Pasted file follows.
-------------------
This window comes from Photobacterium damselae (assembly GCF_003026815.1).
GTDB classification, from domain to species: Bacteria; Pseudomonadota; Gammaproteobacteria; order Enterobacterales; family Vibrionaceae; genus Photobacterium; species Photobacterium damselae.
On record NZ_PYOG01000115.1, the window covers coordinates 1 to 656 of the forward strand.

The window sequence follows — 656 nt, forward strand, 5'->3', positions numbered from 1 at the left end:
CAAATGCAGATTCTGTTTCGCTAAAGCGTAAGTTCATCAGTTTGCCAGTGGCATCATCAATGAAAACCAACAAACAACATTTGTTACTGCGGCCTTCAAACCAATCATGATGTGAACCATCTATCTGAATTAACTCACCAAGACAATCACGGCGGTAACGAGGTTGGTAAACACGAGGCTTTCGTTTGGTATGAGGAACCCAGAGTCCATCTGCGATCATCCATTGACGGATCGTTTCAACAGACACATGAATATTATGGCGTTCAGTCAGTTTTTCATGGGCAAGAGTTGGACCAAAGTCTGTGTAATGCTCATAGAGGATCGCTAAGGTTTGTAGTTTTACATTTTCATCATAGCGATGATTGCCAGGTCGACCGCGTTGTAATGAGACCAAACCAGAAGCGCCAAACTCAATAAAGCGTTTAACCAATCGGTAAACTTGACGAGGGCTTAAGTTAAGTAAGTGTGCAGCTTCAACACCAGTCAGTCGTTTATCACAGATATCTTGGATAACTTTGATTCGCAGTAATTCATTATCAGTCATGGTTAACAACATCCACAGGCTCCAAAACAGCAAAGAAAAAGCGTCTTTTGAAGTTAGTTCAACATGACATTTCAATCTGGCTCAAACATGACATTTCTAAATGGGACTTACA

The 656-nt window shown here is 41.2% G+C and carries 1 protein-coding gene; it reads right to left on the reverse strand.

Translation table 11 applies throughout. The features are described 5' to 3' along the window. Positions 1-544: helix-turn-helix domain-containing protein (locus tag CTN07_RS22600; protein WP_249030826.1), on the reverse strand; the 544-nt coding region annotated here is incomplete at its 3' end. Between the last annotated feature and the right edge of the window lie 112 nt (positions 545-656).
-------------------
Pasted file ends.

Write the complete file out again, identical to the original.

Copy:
This window comes from Photobacterium damselae (assembly GCF_003026815.1).
GTDB classification, from domain to species: Bacteria; Pseudomonadota; Gammaproteobacteria; order Enterobacterales; family Vibrionaceae; genus Photobacterium; species Photobacterium damselae.
On record NZ_PYOG01000115.1, the window covers coordinates 1 to 656 of the forward strand.

The window sequence follows — 656 nt, forward strand, 5'->3', positions numbered from 1 at the left end:
CAAATGCAGATTCTGTTTCGCTAAAGCGTAAGTTCATCAGTTTGCCAGTGGCATCATCAATGAAAACCAACAAACAACATTTGTTACTGCGGCCTTCAAACCAATCATGATGTGAACCATCTATCTGAATTAACTCACCAAGACAATCACGGCGGTAACGAGGTTGGTAAACACGAGGCTTTCGTTTGGTATGAGGAACCCAGAGTCCATCTGCGATCATCCATTGACGGATCGTTTCAACAGACACATGAATATTATGGCGTTCAGTCAGTTTTTCATGGGCAAGAGTTGGACCAAAGTCTGTGTAATGCTCATAGAGGATCGCTAAGGTTTGTAGTTTTACATTTTCATCATAGCGATGATTGCCAGGTCGACCGCGTTGTAATGAGACCAAACCAGAAGCGCCAAACTCAATAAAGCGTTTAACCAATCGGTAAACTTGACGAGGGCTTAAGTTAAGTAAGTGTGCAGCTTCAACACCAGTCAGTCGTTTATCACAGATATCTTGGATAACTTTGATTCGCAGTAATTCATTATCAGTCATGGTTAACAACATCCACAGGCTCCAAAACAGCAAAGAAAAAGCGTCTTTTGAAGTTAGTTCAACATGACATTTCAATCTGGCTCAAACATGACATTTCTAAATGGGACTTACA

The 656-nt window shown here is 41.2% G+C and carries 1 protein-coding gene; it reads right to left on the reverse strand.

Translation table 11 applies throughout. The features are described 5' to 3' along the window. Positions 1-544: helix-turn-helix domain-containing protein (locus tag CTN07_RS22600; protein WP_249030826.1), on the reverse strand; the 544-nt coding region annotated here is incomplete at its 3' end. Between the last annotated feature and the right edge of the window lie 112 nt (positions 545-656).